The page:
Autonomy support enhances performance expectancies, positive affect, and motor learning
Psychology of Sport and Exercise
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Objectives According to the OPTIMAL theory of motor learning (Wulf & Lewthwaite, 2016), autonomy support contributes to successful performance and learning in part by enhancing learners' expectancies. The present study was designed to test expectancy-related predictions. Specifically, we examined the effects of practice with autonomy support on learners’ self-efficacy, positive affect, and thoughts during practice. Design Experimental study with two groups. Movement form was assessed in two different experimental phases, supplemented by questionnaire data. Method Ten-year old children were shown a sequence of 5 ballet positions they were asked to learnPreparatory position, demi plié, tendu with arms and legs in second position, passé with arms in first position, and elevé with feet in first position. In the autonomy-support (AS) group, participants were able to choose video demonstrations throughout practice, while control (C) group participants were provided with demonstrations based on their yoked counterparts’ choices. One day after practice, participants performed in a retention test. Results The AS group demonstrated greater improvements in movement form during practice and enhanced learning relative to the C group. Furthermore, AS participants had higher self-efficacy and greater positive affect than the C group. Also, AS participants reported having more positive thoughts during practice relative to C group participants, who reported more negative and self-related thoughts. Conclusions The present findings are in line with OPTIMAL theory predictions. They highlight the motivational underpinnings of the learning benefits that are seen when learners are given choices. © 2017 Elsevier Ltd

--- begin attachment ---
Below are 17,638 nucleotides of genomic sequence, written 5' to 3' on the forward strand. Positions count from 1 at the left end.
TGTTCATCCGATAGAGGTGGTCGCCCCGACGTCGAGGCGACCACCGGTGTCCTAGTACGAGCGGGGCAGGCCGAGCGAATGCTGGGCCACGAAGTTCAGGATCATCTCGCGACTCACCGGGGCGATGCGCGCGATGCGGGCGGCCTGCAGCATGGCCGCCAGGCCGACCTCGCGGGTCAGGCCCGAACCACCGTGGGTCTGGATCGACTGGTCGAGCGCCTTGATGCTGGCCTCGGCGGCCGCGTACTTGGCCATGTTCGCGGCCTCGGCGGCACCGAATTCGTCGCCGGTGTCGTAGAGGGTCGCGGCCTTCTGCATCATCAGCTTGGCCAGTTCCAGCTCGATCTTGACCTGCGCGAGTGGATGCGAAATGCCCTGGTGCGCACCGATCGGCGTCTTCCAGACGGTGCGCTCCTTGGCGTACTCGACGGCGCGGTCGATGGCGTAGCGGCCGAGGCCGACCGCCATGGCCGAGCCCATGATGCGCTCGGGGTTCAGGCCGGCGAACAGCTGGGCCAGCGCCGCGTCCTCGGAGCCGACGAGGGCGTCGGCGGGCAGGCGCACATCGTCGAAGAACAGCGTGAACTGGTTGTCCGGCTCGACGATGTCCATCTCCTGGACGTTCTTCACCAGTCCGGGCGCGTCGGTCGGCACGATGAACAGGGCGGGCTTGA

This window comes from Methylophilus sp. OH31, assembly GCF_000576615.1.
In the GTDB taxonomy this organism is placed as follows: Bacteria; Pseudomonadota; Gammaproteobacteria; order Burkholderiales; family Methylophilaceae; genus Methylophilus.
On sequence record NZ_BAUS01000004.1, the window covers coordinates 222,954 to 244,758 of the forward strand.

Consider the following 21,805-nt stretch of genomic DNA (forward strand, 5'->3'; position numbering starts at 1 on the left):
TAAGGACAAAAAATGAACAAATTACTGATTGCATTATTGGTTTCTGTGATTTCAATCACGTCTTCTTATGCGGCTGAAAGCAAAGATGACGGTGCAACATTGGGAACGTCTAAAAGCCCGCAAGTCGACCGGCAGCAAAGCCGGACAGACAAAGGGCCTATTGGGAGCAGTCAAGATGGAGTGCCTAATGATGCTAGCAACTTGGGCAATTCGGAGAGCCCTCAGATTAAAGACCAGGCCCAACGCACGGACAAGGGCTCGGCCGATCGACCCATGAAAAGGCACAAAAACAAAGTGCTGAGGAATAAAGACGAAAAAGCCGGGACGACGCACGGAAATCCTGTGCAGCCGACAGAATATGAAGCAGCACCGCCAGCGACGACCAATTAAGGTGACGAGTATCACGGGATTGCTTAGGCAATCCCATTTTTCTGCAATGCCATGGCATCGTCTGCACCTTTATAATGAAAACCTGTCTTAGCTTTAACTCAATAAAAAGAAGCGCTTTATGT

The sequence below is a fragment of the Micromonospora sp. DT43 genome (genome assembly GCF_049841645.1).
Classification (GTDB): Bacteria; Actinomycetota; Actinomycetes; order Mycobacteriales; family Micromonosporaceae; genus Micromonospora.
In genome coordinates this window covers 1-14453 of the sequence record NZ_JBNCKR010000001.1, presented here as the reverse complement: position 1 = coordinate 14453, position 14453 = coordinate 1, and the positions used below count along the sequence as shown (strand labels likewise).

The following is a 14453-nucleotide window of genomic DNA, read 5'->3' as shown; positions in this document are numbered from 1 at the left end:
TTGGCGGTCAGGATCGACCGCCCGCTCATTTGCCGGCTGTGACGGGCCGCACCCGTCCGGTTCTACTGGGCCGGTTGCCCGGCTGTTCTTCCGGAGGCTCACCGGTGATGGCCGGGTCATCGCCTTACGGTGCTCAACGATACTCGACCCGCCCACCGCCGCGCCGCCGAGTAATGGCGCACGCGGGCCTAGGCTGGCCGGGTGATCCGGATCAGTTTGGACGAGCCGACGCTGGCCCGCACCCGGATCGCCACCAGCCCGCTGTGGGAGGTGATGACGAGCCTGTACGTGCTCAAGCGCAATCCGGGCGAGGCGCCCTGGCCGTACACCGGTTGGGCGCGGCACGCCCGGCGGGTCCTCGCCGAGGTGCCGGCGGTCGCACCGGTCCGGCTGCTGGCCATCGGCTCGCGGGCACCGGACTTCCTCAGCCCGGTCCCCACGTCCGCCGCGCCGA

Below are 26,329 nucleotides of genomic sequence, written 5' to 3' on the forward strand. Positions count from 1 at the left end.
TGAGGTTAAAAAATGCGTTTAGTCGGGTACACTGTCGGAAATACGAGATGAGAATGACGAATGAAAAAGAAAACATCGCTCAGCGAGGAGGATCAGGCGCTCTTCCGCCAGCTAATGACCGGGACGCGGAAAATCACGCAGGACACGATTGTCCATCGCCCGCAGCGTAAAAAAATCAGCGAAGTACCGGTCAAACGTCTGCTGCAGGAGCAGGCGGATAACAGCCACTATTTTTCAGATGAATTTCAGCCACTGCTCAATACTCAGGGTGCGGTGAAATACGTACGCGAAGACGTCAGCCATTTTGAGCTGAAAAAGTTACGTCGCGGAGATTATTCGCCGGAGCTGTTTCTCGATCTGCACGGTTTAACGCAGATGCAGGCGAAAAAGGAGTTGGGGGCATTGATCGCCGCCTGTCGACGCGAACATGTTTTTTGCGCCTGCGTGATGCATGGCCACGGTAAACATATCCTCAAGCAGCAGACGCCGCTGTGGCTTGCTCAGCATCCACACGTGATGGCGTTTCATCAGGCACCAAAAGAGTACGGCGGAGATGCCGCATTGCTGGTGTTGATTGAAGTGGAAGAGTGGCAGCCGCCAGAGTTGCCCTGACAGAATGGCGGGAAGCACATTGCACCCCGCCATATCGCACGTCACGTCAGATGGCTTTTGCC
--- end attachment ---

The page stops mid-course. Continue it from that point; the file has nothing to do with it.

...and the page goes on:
Autonomy support enhances performance expectancies, positive affect, and motor learning.
Psychology of Sport and Exercise, 31